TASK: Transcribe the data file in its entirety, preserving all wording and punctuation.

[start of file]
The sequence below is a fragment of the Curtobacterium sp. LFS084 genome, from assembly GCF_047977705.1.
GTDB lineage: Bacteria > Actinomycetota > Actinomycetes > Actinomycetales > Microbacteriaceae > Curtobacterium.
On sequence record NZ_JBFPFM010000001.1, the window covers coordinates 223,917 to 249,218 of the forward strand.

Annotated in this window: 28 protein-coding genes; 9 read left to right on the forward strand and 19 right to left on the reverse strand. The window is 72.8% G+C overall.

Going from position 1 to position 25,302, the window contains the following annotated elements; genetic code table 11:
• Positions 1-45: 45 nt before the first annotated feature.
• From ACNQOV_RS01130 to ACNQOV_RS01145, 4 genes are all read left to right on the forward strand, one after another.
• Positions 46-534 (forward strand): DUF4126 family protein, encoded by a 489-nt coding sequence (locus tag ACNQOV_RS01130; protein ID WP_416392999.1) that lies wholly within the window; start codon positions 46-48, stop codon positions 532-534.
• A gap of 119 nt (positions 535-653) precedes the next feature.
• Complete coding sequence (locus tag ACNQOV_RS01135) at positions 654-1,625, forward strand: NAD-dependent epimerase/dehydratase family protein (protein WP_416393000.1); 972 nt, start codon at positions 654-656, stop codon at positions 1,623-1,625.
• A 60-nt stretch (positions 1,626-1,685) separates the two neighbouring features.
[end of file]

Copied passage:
The sequence below is a fragment of the Curtobacterium sp. LFS084 genome, from assembly GCF_047977705.1.
GTDB lineage: Bacteria > Actinomycetota > Actinomycetes > Actinomycetales > Microbacteriaceae > Curtobacterium.
On sequence record NZ_JBFPFM010000001.1, the window covers coordinates 223,917 to 249,218 of the forward strand.

Annotated in this window: 28 protein-coding genes; 9 read left to right on the forward strand and 19 right to left on the reverse strand. The window is 72.8% G+C overall.

Going from position 1 to position 25,302, the window contains the following annotated elements; genetic code table 11:
• Positions 1-45: 45 nt before the first annotated feature.
• From ACNQOV_RS01130 to ACNQOV_RS01145, 4 genes are all read left to right on the forward strand, one after another.
• Positions 46-534 (forward strand): DUF4126 family protein, encoded by a 489-nt coding sequence (locus tag ACNQOV_RS01130; protein ID WP_416392999.1) that lies wholly within the window; start codon positions 46-48, stop codon positions 532-534.
• A gap of 119 nt (positions 535-653) precedes the next feature.
• Complete coding sequence (locus tag ACNQOV_RS01135) at positions 654-1,625, forward strand: NAD-dependent epimerase/dehydratase family protein (protein WP_416393000.1); 972 nt, start codon at positions 654-656, stop codon at positions 1,623-1,625.
• A 60-nt stretch (positions 1,626-1,685) separates the two neighbouring features.